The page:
Field peas possible alternative to distillers grains
CARRINGTON – Field peas may be an alternative to distillers grains as a protein source in cattle feed if the field peas are at a low enough cost, according to a North Dakota State University Extension livestock systems specialist in NDSU Agriculture Communication information.
Distillers grains are a coproduct of producing ethanol from corn.
“Distillers grains are a very palatable feed that usually has a feed test of 30% crude protein dry-matter (DM) basis,” said Karl Hoppe, who is based at NDSU’s Carrington Research Extension Center. “Typically, dried distillers grains are priced at 110% to 120% of the price of corn grain per ton. When priced on cost per pound of crude protein, distillers grains traditionally have been a very low-cost protein source. Also, distillers grains have a high energy value, making them both a protein and an energy feed.”
However, ethanol plants have reduced production or closed temporarily, so the price of distillers grains has risen from $130 to $180 per ton, and modified dried distillers grains (50% moisture) have risen from $65 to $90 per ton.
“The higher moisture content of modified and wet distillers grains blends well into a total mixed ration and nicely conditions the feed,” Hoppe noted. “It’s a popular choice in cattle rations. But when price increases and/or availability is limited, cattle producers look for options.”
One such option is field peas. Pulse crops such as field peas are suited to cooler climates and not usually planted where corn is prevalent. However, North Dakota raises corn and field peas, and field peas are an excellent feed for cattle, Hoppe said.
Field peas are 25% to 27% crude protein and contain a high amount of starch. The energy content of field peas is similar to corn grain.
Field peas are very palatable once cattle become accustomed to the grain. Getting cattle accustomed to field peas usually takes three days if cattle have not had previous experience with field peas.
Field peas can be fed in amounts similar to corn. If producers want to include field peas in cattle diets at high rates, the amount of field peas should be increased slowly, similar to corn.
“If field peas are priced competitively with corn grain, field peas can be a replacement for corn energy,” Hoppe said.
Typically, field peas are priced for the human food or pet food markets. These prices are considerably higher than feed grain prices. However, recently the demand in the pet food market has been reduced and some field pea producers are looking for other markets.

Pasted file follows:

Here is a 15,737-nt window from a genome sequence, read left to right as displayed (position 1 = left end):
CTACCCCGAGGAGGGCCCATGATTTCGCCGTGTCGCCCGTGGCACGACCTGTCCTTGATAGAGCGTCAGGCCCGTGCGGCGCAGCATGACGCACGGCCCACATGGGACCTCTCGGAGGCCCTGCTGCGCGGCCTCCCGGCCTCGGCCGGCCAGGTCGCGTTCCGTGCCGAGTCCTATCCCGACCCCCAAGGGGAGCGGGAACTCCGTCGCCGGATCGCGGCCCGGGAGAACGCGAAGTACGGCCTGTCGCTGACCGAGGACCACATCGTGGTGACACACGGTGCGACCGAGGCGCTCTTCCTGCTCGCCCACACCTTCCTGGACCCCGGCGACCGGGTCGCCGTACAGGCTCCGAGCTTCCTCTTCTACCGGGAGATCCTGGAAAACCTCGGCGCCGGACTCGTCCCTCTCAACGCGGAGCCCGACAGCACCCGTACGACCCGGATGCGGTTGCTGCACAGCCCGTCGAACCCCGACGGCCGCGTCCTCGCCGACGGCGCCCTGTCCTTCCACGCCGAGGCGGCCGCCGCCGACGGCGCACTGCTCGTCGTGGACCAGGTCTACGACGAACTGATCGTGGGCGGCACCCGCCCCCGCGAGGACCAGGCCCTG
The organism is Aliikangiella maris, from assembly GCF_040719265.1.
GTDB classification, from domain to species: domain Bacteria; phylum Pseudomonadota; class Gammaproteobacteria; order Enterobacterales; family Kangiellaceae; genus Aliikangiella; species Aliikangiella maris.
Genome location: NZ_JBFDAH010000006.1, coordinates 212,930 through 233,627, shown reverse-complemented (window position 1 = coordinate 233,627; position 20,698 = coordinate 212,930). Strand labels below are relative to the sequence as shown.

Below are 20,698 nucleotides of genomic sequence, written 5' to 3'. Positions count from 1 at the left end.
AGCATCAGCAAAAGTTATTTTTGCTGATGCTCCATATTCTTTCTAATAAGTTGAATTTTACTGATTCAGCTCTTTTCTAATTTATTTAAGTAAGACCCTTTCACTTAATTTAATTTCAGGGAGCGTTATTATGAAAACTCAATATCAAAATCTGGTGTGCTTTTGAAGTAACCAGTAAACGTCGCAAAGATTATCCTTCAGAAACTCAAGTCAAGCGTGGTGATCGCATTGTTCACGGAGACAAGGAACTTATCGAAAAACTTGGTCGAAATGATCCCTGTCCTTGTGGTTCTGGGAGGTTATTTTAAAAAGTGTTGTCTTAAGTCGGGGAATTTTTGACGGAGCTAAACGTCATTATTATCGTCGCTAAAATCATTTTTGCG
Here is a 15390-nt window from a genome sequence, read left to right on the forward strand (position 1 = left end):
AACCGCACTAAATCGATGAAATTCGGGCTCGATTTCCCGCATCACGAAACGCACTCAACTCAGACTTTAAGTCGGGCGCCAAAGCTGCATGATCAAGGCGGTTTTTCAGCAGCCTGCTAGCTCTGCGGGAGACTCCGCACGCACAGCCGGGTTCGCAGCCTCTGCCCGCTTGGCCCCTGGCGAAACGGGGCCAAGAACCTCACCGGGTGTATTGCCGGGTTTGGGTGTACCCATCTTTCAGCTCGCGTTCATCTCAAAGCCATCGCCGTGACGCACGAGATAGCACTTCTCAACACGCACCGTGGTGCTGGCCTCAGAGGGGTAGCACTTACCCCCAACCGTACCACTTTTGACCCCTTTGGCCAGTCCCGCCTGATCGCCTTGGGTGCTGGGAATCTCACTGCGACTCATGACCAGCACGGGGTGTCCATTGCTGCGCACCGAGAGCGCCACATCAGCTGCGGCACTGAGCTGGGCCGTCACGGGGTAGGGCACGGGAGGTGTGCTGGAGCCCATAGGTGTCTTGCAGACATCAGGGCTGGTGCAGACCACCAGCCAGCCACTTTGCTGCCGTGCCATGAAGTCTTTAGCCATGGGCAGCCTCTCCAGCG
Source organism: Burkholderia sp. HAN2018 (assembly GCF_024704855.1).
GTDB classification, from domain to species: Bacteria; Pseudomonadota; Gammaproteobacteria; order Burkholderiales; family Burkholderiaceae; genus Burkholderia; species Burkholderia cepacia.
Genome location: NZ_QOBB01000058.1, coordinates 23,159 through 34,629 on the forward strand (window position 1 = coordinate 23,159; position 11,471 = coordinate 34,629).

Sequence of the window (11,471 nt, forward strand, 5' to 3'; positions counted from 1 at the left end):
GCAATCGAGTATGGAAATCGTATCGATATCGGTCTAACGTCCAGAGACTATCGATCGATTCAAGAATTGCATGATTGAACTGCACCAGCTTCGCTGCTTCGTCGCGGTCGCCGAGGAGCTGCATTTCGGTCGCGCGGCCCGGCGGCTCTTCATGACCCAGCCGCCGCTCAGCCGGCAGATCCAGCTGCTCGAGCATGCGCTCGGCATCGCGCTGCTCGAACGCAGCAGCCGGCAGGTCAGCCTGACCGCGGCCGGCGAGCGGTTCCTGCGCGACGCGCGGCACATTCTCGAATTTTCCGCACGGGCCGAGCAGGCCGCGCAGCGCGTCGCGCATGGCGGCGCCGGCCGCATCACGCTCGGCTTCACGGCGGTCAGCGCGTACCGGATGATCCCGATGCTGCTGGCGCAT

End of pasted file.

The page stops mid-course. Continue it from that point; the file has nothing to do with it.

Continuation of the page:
If field pea prices are $5 per 60-pound bushel, that calculates to $167 per ton for a 25% to 27% (DM basis) crude protein feed.
“If dried distiller grains are $180 per ton for 30% (DM basis) crude protein, then field peas are a competitive protein source.” Hoppe says. “If freight needs to be added to distillers grains, then field peas are even more cost competitive if the field peas are already binned on-farm.”
Field peas are not a direct substitution for distiller grains, though. Distillers grains have been through a fermentation process to remove most of the starch and sugars. Field peas are high in starch, and including them in livestock diets at high rates may cause acidosis, a nutritional issue caused by cattle consuming too much starch.
“As with all grains, using ‘step up’ rations, or slowly increasing the grain concentration into the ration, will reduce acidosis issues,” Hoppe said.
Field peas have yellow and green seeds, and difference may exist in protein content. A feed analysis will determine crude protein concentration in the field peas.
“Field peas are a beneficial addition to a cattle ration,” Hoppe said. “Providing both protein and energy, field peas are a viable supplement for beef cow rations. With recent pricing and demand changes for feed, reconsider using field peas as a feed source for cattle.”
He noted that North Dakota also produces other protein sources that producers might consider feeding their cattle. Those protein sources are canola, sunflower and soybean meal. Whole soybeans can be used as a protein source when limited to less than 4 pounds in a cow diet. Wheat midds and alfalfa hay can be considered as protein sources as well.